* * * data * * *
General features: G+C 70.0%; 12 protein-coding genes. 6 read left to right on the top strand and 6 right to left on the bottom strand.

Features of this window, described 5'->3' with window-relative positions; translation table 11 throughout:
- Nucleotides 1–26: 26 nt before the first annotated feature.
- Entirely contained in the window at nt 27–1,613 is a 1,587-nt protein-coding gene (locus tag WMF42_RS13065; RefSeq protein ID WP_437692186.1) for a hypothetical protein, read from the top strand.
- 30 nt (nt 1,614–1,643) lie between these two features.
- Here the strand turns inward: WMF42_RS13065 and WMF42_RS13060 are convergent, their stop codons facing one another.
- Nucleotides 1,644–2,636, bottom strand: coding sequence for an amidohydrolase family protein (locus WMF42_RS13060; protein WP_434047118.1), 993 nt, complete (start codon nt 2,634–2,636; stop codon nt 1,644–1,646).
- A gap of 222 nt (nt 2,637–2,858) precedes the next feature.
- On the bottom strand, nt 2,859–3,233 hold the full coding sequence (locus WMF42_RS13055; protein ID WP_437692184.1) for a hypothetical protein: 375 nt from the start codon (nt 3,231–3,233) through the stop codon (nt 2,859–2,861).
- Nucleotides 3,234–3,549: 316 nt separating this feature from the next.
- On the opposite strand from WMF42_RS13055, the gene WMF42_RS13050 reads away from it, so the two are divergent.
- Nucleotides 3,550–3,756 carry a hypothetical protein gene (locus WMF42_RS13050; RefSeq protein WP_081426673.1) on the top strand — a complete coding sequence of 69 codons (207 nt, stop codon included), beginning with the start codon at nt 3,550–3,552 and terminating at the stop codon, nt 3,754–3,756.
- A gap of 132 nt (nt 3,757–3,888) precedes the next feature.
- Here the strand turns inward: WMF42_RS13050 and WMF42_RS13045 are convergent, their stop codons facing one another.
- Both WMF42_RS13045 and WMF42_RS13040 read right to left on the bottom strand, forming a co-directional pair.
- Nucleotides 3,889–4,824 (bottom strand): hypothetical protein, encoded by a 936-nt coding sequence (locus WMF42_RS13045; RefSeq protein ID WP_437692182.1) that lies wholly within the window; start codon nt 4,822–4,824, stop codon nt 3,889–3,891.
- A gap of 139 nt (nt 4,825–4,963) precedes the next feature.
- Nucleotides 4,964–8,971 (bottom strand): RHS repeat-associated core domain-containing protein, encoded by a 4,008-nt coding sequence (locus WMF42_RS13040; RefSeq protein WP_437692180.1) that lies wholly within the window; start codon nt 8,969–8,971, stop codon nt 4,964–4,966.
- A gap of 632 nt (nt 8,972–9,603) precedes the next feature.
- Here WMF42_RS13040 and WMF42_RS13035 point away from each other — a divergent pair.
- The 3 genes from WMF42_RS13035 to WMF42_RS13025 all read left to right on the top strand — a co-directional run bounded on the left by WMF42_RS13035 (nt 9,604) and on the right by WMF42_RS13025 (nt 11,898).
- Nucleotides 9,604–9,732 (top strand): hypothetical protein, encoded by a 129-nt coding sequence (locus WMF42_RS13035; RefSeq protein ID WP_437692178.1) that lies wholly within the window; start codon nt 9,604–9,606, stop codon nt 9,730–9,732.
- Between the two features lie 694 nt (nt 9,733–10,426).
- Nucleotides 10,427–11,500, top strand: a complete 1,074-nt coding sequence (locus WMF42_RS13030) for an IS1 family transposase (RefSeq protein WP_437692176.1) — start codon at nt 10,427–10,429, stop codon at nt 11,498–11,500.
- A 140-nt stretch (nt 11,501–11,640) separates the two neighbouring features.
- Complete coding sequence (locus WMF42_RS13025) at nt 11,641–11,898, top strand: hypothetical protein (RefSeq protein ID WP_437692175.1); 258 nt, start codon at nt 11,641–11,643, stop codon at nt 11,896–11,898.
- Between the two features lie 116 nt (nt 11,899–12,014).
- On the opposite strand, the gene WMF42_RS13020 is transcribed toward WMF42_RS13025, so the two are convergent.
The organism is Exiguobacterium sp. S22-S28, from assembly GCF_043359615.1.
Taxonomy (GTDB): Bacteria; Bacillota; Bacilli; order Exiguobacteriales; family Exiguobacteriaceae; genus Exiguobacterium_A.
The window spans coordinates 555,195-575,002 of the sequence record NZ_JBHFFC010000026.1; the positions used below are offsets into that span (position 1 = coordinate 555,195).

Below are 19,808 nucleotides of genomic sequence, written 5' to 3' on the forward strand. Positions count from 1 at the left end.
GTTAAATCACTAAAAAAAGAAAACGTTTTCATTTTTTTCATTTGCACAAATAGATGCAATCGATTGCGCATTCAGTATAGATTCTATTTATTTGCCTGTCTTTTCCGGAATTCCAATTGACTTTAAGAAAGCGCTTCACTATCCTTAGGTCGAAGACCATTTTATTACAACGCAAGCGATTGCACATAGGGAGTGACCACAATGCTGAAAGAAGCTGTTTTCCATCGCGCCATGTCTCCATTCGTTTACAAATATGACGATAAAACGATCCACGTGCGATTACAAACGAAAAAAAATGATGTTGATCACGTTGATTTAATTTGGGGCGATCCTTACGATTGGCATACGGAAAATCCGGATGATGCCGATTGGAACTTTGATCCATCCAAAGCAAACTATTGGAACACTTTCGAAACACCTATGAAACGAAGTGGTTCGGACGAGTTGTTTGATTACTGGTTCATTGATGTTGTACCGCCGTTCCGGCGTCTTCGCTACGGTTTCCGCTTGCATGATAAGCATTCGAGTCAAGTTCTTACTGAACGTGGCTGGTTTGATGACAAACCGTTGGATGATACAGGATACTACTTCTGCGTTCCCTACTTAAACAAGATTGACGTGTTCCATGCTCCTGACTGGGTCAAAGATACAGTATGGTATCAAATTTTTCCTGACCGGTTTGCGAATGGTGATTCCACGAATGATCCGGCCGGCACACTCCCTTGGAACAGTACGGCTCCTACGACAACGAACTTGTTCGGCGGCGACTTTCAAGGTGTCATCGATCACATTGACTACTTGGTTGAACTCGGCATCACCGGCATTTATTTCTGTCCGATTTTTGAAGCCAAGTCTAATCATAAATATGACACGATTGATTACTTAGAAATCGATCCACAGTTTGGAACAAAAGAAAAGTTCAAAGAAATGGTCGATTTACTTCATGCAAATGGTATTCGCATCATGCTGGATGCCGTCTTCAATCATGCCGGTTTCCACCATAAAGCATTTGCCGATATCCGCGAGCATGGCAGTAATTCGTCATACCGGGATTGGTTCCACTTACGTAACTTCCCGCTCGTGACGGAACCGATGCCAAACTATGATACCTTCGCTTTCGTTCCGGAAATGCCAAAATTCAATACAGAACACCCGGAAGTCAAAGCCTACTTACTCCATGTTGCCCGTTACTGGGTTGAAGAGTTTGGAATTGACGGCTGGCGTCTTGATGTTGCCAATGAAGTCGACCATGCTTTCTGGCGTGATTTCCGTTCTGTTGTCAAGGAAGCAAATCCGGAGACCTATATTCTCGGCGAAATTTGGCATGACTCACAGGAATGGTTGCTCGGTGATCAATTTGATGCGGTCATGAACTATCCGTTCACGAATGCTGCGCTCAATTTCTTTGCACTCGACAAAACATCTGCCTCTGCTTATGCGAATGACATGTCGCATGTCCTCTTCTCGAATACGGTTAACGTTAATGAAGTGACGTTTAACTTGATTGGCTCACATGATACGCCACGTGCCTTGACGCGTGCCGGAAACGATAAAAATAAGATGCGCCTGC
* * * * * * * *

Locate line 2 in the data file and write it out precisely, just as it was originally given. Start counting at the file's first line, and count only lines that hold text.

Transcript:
Features of this window, described 5'->3' with window-relative positions; translation table 11 throughout: